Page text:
Lewy Body Dementia
Lewy body dementia (LBD), the second most common form of dementia after Alzheimer’s disease, results in irreversible cognitive decline and movement problems similar to Parkinson’s disease.
Lewy bodies, the alpha-synuclein protein associated with Parkinson’s, develop in areas of the brain involved in thinking and motor control, causing Parkinson’s disease symptoms. These abnormal proteins are also found in the brains of Alzheimer’s patients, leading experts to believe there may be a Lewy body variant of Alzheimer’s, or that a person can have both. The similarities among these types of dementia make diagnosis difficult.
Lewy body dementia refers to both dementia with Lewy bodies and Parkinson’s disease dementia. Diagnosis depends on which symptoms occur first. In dementia with Lewy bodies, the patient starts with cognitive problems and later loses control of their movements.
Motor problems among patients with LBD include:
- Slow, rigid movements;
- Balance issues
- Repeated falls
Patients may also have visual hallucinations, and alertness may fluctuate throughout the day. Delusions, daytime drowsiness and aggression may all occur in cases of Lewy body dementia; in addition to memory loss and confusion.
About half of all Lewy body dementia cases are associated with rapid eye movement (REM) sleep disorder, a condition where people act out their dreams. (Normally movement is suppressed during sleep.) This disorder can appear years before any symptoms of dementia or parkinsonism.
With Parkinson’s disease dementia, the patient starts out with motor problems or already has an existing Parkinson’s diagnosis, and dementia follows at least a year later.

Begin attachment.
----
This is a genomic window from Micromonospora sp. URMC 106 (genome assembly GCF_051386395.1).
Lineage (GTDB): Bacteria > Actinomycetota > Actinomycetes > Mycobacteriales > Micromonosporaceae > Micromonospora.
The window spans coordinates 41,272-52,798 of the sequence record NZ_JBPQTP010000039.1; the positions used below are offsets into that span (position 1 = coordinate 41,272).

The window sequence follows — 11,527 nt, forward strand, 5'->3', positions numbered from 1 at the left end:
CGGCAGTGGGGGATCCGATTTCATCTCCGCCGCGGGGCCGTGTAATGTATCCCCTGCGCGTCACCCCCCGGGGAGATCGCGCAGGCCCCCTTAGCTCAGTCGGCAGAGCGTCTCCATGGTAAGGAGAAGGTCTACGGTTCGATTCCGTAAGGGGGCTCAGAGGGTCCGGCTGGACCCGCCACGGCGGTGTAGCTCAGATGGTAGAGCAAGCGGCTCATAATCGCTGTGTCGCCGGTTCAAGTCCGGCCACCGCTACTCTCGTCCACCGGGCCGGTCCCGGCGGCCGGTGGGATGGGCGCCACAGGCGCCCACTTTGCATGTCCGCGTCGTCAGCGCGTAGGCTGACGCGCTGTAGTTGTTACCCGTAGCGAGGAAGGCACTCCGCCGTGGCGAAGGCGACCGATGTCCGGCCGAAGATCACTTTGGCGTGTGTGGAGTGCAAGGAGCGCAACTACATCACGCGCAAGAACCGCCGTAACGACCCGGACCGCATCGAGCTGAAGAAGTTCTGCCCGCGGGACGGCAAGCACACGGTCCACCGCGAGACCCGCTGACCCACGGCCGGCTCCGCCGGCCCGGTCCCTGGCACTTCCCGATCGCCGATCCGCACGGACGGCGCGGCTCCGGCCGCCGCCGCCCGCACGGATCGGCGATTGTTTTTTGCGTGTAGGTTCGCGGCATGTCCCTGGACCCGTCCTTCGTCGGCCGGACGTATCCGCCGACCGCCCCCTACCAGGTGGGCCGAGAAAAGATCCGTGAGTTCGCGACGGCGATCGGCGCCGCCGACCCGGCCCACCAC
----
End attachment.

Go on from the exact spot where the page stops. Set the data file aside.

The reason why Lewy bodies accumulate in the brain is unknown, but certain factors seem to increase chances of developing the disease.
- Advanced age (onset typically occurs between 50 and 85)
- Male gender
- Family history of LBD.
This complex disease demands a comprehensive treatment plan. Every patient is unique in how their symptoms are expressed and how they react to certain medications. Cholinesterase inhibitors, used to treat Alzheimer’s disease, may be even more responsive to the cognitive symptoms of LBD. A Parkinson’s medication called levodopa may treat movement symptoms.
Whatever the case, individuals with Lewy body dementia should never take antipsychotics, as they are extremely sensitive to these drugs and taking them may worsen symptoms. Talk with your doctor about potential side affects before starting any medication, since Lewy body patients are more likely to have negative reactions to drugs used to treat individual symptoms (e.g. antidepressants, antispasmodics, tranquilizers and surgical anesthetics). Patients with REM sleep disorder may benefit from a sleep medication such as melatonin.
Due to the complications from taking medication, patients may consider other nondrug forms of therapy. Physical therapy-weight training, cardiovascular training, stretching and balancing exercises can help improve mood and some motor symptoms. In advanced stages, speech therapy can be beneficial for improving pronunciation and muscular strength in swallowing difficulties. Any kind of therapy promoting independence and reducing anxiety, such as occupational or music therapy, can help improve mood.
The complexity of this disease demands a strong patient support group. Working with family, friends and other people with LBD can provide the emotional support needed to improve patient outcomes and quality of life.